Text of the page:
Federal Dietary Committee Recommends 3 Servings of Dairy Per Day, Puts Dairy in Healthy Foods Category with Fruits, Veggies, Legumes, Whole Grains

The International Dairy Foods Association (IDFA) released the following statement on June 17, 2020:

“Today, members of the Dietary Guidelines Advisory Committee (DGAC) confirmed dairy products should maintain a central, important role in federal nutrition recommendations for people beginning at a very early age. In addition to maintaining three servings of dairy per day, the committee found strong evidence pointing to positive health outcomes from dairy foods. In fact, a diet including low-fat and fat-free dairy, legumes, whole grains, fruits and vegetables is considered the ideal, healthy dietary pattern for all ages.

“In other key findings from their draft scientific report presented today, the DGAC highlighted new evidence strengthening dairy’s role in maintaining bone health for adults. For mothers, the committee dispelled misinformation about dairy’s link to asthma, saying there is no association between a mother’s consumption of dairy and the development of asthma in children. And a new topic introduced in these Dietary Guidelines lays the groundwork for clearer nutrition recommendations for children from birth through 24 months of age, with the experts recommending small amounts of some foods including dairy foods, alongside fruits and vegetables, nut and seed products, and whole grain products, beginning at 6-12 months and continuing thereafter. For toddlers, dairy foods are particularly important for the vitamins and nutrients they provide. This recommendation could not be clearer, demonstrating what the American Academy of Pediatrics has stressed for years, that dairy plays a critical role in the diet of children to bolster long-term health.

“Once again, the committee found no linkage between consumption of dairy foods and incidences of breast cancer, which should put an end to a longstanding disinformation campaign to alarm and confuse the public.

“IDFA is disappointed that the reported outcomes today did not include a mention of relevant scientific studies which show the benefits of dairy at each fat level. There is robust evidence to support the inclusion of dairy foods at all fat levels in recommended food patterns. With the DGAC’s role coming to an end, IDFA encourages USDA and HHS to remedy this oversight in the final guidelines to be released this year.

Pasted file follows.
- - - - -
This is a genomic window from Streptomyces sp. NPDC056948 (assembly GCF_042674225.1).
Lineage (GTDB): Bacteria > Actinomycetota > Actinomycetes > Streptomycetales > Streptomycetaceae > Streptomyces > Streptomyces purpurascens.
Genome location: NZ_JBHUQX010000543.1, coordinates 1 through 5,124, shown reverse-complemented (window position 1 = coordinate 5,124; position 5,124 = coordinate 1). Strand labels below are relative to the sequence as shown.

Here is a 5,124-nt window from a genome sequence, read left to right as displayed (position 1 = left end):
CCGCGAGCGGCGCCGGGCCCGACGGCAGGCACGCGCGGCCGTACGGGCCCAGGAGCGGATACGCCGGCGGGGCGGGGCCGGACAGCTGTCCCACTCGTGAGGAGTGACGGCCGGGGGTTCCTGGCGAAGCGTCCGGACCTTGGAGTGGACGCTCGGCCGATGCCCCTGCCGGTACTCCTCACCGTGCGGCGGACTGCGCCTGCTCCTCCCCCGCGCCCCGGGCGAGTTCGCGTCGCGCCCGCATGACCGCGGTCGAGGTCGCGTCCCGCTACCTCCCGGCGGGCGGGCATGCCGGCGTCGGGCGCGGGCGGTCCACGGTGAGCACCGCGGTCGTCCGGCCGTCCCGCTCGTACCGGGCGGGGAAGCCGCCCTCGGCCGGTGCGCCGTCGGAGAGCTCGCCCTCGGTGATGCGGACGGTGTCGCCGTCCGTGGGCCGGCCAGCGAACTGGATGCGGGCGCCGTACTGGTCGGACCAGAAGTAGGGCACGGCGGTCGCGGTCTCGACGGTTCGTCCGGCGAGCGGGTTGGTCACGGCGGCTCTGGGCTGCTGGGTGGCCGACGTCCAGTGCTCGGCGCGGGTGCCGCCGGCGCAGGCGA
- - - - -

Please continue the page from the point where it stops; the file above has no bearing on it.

“The conclusions offered today by the Dietary Guidelines Advisory Committee firmly establish dairy as one of the most nutritionally beneficial foods in dietary patterns alongside fruits and vegetables, legumes and whole grains. IDFA is pleased to see federal nutrition guidance continue to affirm the important nutritional contributions made by dairy foods and remind Americans that a healthy diet includes three daily servings of dairy.”



Friday, June 12, 2020

Summer Inspiration Series: Formulating for the Class of 2020

Photo source: Krispy Kreme

The “Summer Inspiration Series” of Friday blogs is all about stepping out of our comfort zone in terms of innovation. Why not? We’re already operating in an unprecedented manner. Some blogs may explore new concepts in “other” food and beverage categories and discuss how they may apply to dairy, others may focus on new consumer behaviors and brainstorm on how dairy foods processors may respond in coming months.

Congratulations to the Class of 2020…the new norm generation. Their lives have been turned completely upside down and are forever changed. They are the customer to focus on.

My heart goes out to all parents who have been celebrating graduations through video streams and drive-by commencement ceremonies. That’s on my family’s plan this weekend when my youngest graduates from high school. Congratulations!

In the past few months during quarantine, curfew and boredom, these young adults had to grow up quickly. Their eating habits have changed. Marketers of all types of products have taken note and are adjusting their offerings and their business to better appeal to this demographic.

It’s no longer Millennials and Gen Z. They are the 2020ers.

Over the next few years while we entertain a recession, their discretionary spending money will be used carefully. It’s time to revisit your business’ learnings from the last recession and adjust accordingly. But, take note, as a society we have changed tremendously over the past decade in terms of our eating habits.


This week the International Food Information Council (IFIC) published its 2020 Food & Health Survey, which was conducted between April 8 and April 16, about one month into the COVID-19 mayhem. The survey showed that 85% of Americans have made at least some change in the foods they eat or how they prepare food.

Among the 85% who have made any change, 60% of Americans report cooking at home more. Respondents also said they are snacking more (32%) and thinking about food more than usual (27%). Consumers under age 35 are most likely to have made changes, both in terms of healthier and less healthy choices. These changes will likely continue as we move forward.


Hindsight is 2020 (as compared to 2010)
Taste and price remain the top factors for purchase decisions, and while there has been movement year to year in the degree to which purchase drivers impact consumers, the comparison of 2010 results to 2020 shows almost no change. Yet, Americans have a different view of themselves and their own evolving purchasing decisions: 54% of all consumers, and 63% of those over age 50 care more about the healthfulness of their choices than they did in 2010.

According to consumers reflecting on their own habits over the past year, 28% are eating more protein from plant sources, 24% are eating more plant-based dairy and 17% are eating more plant-based meat alternatives. Those following a specific diet or eating pattern are huge drivers of these numbers: 41% of dieters say they increased consumption of protein from plant sources (vs. 18% of those not following a diet) and 28% say they eat more plant-based meat alternatives (vs. just 9%).